Michael Hunter, MD on Medika Life

Young-Onset Colon Cancer

YOUNGER INDIVIDUALS WHO DEVELOP COLORECTAL CANCER appear more likely to present with late-stage disease in recent years. That is the conclusion of researchers who looked at people in their 20s and 30s.

Today we explore the growing problem of colorectal cancer occurring at a young age. We will then look at a new study suggesting a later stage presentation for the younger folks.

Early-onset colorectal cancer — A growing problem

First, age is a significant risk factor for colon or rectal cancer development. Large bowel (colon) cancer is relatively uncommon before age 40. The disease incidence increases significantly between 40 and 50, and the age-specific incidence increases in each subsequent decade.

You can see from this US government-provided graph that age is a significant risk factor for colorectal cancer. A recent look at the Surveillance, Epidemiology, and End Results database shows that while colorectal cancer has recently decreased among older folks, the disease is rising among those under age 50.

The rate of increase among younger individuals is striking: In the USA, the incidence of colorectal cancer under age 50 steadily increased at two percent per year from 1995 through 2016.

Even the group under 40 appear to have experienced a rising risk of colorectal cancer (even as we recognize that the absolute numbers are low).


Interestingly, the increases in colorectal cancer risk are predominantly in cancers in the left side of the colon and the rectum. The left side means the right side of the picture above, as the patient is facing us; the increased risk is in the descending colon and rectum.

Over 86 percent of those with colorectal cancer under age 50 have symptoms. We don’t fully understand why young individuals are experiencing an increased risk of developing colon or rectal cancer, but we have some hints:

Up to 35 percent of young adult colorectal cancer is associated with inherited genetics.

The trends are seen in both developing and developed countries, even as the former has historically had lower risks of colon cancer in general. Moreover, early- to late-onset colorectal cancer ratios in several low-resource countries are much higher than in the West.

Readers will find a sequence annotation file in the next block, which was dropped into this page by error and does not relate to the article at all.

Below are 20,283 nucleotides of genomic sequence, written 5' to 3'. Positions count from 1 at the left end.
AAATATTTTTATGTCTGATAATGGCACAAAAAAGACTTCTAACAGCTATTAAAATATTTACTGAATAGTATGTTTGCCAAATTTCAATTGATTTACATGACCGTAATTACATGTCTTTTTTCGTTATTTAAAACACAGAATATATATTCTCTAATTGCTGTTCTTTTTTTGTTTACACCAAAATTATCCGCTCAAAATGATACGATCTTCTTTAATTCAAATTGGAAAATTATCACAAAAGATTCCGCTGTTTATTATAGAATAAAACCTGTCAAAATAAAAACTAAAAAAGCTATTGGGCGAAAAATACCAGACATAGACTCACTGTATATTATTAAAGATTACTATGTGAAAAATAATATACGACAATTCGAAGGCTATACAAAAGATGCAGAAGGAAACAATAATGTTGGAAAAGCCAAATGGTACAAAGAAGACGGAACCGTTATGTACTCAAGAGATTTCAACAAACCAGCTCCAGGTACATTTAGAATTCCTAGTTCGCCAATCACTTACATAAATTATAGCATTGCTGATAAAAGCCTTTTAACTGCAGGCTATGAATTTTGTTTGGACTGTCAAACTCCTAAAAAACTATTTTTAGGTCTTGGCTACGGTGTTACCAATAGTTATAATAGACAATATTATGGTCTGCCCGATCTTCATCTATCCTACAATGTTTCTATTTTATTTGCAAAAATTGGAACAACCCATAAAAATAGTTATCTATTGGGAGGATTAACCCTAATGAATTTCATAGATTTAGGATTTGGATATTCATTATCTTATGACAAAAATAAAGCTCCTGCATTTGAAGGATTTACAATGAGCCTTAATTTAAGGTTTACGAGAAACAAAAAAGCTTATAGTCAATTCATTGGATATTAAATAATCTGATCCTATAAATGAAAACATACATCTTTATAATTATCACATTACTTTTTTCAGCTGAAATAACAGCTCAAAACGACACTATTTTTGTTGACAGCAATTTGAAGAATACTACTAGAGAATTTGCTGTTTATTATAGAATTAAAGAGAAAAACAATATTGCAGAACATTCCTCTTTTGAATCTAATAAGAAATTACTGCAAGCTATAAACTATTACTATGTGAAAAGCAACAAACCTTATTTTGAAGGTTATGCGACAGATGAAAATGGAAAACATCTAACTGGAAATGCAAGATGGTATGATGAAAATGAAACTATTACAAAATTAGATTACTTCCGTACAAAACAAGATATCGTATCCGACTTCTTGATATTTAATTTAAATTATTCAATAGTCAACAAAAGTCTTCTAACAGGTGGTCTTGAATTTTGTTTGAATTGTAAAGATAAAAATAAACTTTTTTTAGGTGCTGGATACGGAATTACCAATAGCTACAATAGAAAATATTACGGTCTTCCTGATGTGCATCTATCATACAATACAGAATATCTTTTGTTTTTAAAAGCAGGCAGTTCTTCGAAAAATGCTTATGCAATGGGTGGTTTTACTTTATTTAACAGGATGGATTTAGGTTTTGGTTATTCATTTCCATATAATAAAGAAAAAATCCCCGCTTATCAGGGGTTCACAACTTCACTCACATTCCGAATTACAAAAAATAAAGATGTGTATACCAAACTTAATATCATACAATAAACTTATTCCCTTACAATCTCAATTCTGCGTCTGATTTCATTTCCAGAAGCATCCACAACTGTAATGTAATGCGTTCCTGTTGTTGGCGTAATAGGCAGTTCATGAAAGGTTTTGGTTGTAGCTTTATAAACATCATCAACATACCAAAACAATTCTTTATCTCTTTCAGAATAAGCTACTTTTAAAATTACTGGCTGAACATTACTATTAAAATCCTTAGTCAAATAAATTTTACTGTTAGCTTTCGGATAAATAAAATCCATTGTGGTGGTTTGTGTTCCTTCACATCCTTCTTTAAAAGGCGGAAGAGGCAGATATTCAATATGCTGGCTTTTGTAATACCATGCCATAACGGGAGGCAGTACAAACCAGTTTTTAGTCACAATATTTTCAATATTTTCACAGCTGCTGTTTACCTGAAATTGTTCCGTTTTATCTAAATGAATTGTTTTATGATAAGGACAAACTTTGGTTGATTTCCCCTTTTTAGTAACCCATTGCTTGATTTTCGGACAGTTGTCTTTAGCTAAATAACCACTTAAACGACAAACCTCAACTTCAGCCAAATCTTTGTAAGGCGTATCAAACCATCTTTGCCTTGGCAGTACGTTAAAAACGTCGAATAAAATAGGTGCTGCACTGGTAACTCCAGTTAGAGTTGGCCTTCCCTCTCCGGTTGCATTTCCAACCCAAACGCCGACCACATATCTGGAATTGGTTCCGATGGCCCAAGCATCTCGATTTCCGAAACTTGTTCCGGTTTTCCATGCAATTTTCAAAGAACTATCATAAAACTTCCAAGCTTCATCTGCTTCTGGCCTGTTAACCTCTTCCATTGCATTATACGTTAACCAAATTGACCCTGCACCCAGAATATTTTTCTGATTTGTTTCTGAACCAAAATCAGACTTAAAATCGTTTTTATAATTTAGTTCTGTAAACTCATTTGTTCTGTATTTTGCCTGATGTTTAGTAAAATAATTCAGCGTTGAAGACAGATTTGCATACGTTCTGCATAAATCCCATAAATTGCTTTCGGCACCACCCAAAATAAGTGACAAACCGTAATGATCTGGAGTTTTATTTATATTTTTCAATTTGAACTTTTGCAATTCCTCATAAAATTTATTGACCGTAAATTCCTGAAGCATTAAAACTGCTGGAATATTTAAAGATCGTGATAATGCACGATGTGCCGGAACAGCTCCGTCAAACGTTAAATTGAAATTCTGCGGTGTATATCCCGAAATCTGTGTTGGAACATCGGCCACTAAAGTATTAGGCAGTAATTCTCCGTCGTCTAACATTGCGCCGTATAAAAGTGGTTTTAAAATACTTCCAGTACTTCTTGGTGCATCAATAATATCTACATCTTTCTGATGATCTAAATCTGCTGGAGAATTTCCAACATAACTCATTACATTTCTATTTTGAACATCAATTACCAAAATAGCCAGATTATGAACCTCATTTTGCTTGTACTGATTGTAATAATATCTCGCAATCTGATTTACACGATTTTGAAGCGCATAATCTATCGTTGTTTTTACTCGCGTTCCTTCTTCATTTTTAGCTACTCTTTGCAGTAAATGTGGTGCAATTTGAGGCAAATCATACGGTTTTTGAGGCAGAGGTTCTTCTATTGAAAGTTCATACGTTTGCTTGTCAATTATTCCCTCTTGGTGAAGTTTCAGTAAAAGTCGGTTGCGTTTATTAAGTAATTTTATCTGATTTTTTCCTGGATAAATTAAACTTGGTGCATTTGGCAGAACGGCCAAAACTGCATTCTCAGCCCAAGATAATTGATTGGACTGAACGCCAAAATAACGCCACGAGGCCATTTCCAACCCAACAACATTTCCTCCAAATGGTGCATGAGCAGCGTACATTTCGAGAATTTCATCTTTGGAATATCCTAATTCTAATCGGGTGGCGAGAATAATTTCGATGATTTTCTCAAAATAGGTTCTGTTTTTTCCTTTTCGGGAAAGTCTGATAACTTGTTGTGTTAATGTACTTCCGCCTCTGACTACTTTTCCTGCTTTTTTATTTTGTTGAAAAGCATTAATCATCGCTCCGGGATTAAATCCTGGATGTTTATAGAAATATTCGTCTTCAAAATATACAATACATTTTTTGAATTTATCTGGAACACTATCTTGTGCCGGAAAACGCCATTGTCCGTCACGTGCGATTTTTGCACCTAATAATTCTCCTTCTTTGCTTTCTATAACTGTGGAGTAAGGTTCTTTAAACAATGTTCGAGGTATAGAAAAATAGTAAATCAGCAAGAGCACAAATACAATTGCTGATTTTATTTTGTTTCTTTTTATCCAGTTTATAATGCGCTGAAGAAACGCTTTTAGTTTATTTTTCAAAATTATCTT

Early-onset colorectal cancer — Risk factors

Here are some risk factors for early-onset colorectal cancer, as identified by an analysis of a collection of studies (a meta-analysis):

  • A first-degree relative with colorectal cancer increases risk by 4.2-times.
  • Hyperlipidemia (high cholesterol) raises the risk by 1.6-times.
  • Obesity is associated with a 1.5-times increase in risk.
  • Alcohol consumption lifts risk by 1.7-fold.

Other potential risk factors are being explored, including sedentary behavior and diet. I previously wrote about some dietary elements:The Perils of Colorful SweetsEARLY-ONSET COLORECTAL CANCER INCIDENCE IS rising, with more disease cases among those under age 50 years. The risk has…medium.com.

Early-onset colorectal cancer — More advanced

Now comes this recent news: Younger individuals who develop colon or rectal cancer appear more likely to present with advanced-stage disease, with cancer spread to distant body sites.

Disturbingly, people in their 20s and 30s had the most pronounced increases in distant-stage colorectal cancer from 2000 to 2016. The increase appears most great among young Black and Hispanic people.

Let’s look at the numbers. Overall, distant-stage disease represented an increasing proportion of colorectal cancer.

Distant-stage disease among those 20 to 29 years old who presented with rectal cancer increased from 18 percent to 31 percent between 2000–2002 and 2014–2016. For those ages 30 to 39, the risk of late disease increased from 20 to 29 percent.

Photo by National Cancer Institute on Unsplash

Early-onset colorectal cancer — My take

I have two takeaway messages:

  • This new analysis of US SEER data supports the shifting of screening (for those at average risk for the disease) from 50 to 45.
  • Young people should be vigilant about reporting symptoms such as rectal bleeding.
  • We all should try to get a sense of our family history and get genetic counseling and testing as appropriate.
  • The study is only observational, so it doesn’t answer why the increase in colorectal incidence and mortality is on the rise.


Medika Life has provided this material for your information. It is not intended to substitute for the medical expertise and advice of your health care provider(s). We encourage you to discuss any decisions about treatment or care with your health care provider. The mention of any product, service, or therapy is not an endorsement by Medika Life

Michael Hunter, MD
Michael Hunter, MD
I received an undergraduate degree from Harvard, a medical degree from Yale, and trained in radiation oncology at the University of Pennsylvania. I practice radiation oncology in the Seattle area.

Michael Hunter, MD

I received an undergraduate degree from Harvard, a medical degree from Yale, and trained in radiation oncology at the University of Pennsylvania. I practice radiation oncology in the Seattle area.

Connect with Dr. Hunter



All articles, information and publications featured by the author on thees pages remain the property of the author. Creative Commons does not apply and should you wish to syndicate, copy or reproduce, in part or in full, any of the content from this author, please contact Medika directly.